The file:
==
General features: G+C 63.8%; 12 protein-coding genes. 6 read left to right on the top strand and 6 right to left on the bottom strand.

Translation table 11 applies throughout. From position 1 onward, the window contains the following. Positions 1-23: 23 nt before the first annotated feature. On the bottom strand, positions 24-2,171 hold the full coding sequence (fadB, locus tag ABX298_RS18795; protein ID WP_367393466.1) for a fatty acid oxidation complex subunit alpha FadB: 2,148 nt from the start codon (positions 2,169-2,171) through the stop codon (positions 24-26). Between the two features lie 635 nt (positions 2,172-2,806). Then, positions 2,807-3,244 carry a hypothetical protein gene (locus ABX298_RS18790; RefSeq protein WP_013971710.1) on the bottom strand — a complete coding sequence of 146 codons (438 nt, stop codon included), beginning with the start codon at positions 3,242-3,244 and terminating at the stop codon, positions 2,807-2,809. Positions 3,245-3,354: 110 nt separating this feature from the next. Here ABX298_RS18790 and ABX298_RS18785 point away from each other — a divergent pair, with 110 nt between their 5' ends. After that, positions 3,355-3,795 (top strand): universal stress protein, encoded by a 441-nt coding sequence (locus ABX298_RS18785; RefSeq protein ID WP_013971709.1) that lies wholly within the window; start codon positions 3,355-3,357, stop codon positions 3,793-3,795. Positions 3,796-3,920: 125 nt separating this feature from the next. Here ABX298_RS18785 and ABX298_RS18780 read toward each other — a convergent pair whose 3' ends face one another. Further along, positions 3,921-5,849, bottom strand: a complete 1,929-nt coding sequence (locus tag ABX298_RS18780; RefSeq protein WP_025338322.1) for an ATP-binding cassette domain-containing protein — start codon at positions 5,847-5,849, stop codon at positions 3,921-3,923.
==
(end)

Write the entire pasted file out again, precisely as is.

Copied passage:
General features: G+C 63.8%; 12 protein-coding genes. 6 read left to right on the top strand and 6 right to left on the bottom strand.

Translation table 11 applies throughout. From position 1 onward, the window contains the following. Positions 1-23: 23 nt before the first annotated feature. On the bottom strand, positions 24-2,171 hold the full coding sequence (fadB, locus tag ABX298_RS18795; protein ID WP_367393466.1) for a fatty acid oxidation complex subunit alpha FadB: 2,148 nt from the start codon (positions 2,169-2,171) through the stop codon (positions 24-26). Between the two features lie 635 nt (positions 2,172-2,806). Then, positions 2,807-3,244 carry a hypothetical protein gene (locus ABX298_RS18790; RefSeq protein WP_013971710.1) on the bottom strand — a complete coding sequence of 146 codons (438 nt, stop codon included), beginning with the start codon at positions 3,242-3,244 and terminating at the stop codon, positions 2,807-2,809. Positions 3,245-3,354: 110 nt separating this feature from the next. Here ABX298_RS18790 and ABX298_RS18785 point away from each other — a divergent pair, with 110 nt between their 5' ends. After that, positions 3,355-3,795 (top strand): universal stress protein, encoded by a 441-nt coding sequence (locus ABX298_RS18785; RefSeq protein ID WP_013971709.1) that lies wholly within the window; start codon positions 3,355-3,357, stop codon positions 3,793-3,795. Positions 3,796-3,920: 125 nt separating this feature from the next. Here ABX298_RS18785 and ABX298_RS18780 read toward each other — a convergent pair whose 3' ends face one another. Further along, positions 3,921-5,849, bottom strand: a complete 1,929-nt coding sequence (locus tag ABX298_RS18780; RefSeq protein WP_025338322.1) for an ATP-binding cassette domain-containing protein — start codon at positions 5,847-5,849, stop codon at positions 3,921-3,923.